2. Triple Option says:

    YancySkancy wrote:
    February 21, 2020 at 7:22 pm
    We cut the cord several years ago now,…Currently, I have Netflix, Hulu, Amazon Prime, Disney+, Starz, CBS All Access and Criterion Channel. We just added Sundance Now this week”

    How much does that come to? What are you running those through? Are you mainly watching on tablets or portable devices? If you had to survive on just one, which would it be?

    I would’ve cut the cord a long time ago if not for my love of live sports. I had Time Warner Cable for a number of years. Things were always going up and up but I was happy about the specials they gave on either the MLB or NHL package. But then I stopped ordering when I got my first flatscreen TV and saw that only one game a night was broadcast in HD, most were standard. Then DirecTV had a special for free NFL Sunday Ticket, so I switched. What surprised me most was anytime I had a problem, how quick and pleasant they were to correct the matter and credit me for my inconvenience. I was so suspicious of them. “Oh, we’re sorry your service went out last night. How about a month free of Starz?” And then what? I have to call between 9 AM and 9:05AM or else it’ll show up on my next bill and I’ll be stuck with it for 90 days? What’s the catch?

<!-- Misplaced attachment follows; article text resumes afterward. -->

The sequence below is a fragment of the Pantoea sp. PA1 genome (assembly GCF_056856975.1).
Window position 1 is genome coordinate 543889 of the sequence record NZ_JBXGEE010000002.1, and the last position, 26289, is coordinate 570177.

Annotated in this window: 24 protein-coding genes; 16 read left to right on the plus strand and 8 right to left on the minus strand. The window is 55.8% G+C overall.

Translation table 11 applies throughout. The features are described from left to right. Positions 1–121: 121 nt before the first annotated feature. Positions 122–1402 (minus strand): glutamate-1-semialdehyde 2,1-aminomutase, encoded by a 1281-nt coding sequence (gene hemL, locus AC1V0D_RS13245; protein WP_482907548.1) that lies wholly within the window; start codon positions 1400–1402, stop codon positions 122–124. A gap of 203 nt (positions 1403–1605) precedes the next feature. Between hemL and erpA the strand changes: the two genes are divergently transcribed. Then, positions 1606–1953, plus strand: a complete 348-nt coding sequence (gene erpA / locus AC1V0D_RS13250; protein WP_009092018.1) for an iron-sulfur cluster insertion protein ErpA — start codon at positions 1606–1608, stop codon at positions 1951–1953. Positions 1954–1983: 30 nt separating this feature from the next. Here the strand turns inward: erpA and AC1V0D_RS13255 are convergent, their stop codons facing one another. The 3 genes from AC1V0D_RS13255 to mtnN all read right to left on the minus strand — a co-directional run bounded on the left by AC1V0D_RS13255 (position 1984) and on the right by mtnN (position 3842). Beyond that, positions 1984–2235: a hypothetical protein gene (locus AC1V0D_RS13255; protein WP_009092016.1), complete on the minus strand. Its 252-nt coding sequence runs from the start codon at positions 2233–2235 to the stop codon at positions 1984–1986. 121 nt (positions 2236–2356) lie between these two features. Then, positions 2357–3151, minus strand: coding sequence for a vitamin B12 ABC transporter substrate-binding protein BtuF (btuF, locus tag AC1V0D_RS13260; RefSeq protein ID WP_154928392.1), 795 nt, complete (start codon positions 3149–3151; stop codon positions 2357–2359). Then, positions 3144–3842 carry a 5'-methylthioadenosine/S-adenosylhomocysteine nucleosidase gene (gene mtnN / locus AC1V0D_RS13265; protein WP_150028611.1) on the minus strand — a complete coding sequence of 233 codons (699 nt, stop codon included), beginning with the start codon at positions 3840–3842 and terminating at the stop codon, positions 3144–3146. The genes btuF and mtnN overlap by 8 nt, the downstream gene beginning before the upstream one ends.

And then AT&T took over. All I can say is they might as well switch their blue circle logo and start using the Death Star cuz that’s pretty much what they’re all about. I have no movie channels but was able to get NBA League Pass for free this year. In my package reconfiguration, I lost Classic MTV and some CBS Sports Channel. I’m in for about $100 a month. I can get those two back for $10 extra. There might be another NBC Sports channel in there as well. I’m sure there are others but those are the ones I care about. In and of themselves I’m not sure how great they are. Like $10/month is pretty much what Amazon Prime comes out to. But the CBS channel played a lot of Western US teams you don’t always get to see and it’d be nice to catch the tail end of something if coming in late. And watching old videos would be cool to have on in the background or eating something when nothing else was on.

    I am locked in for a couple of years at a decent price. I am miffed that DirecTV does not get the Pac-12 Network. I still have a PS3, didn’t upgrade to 4 but I should be able to get MLB and stream it through that. But, DirecTV is supposed to stream for free over AT&T phones so prolly not worth seeking an outside method.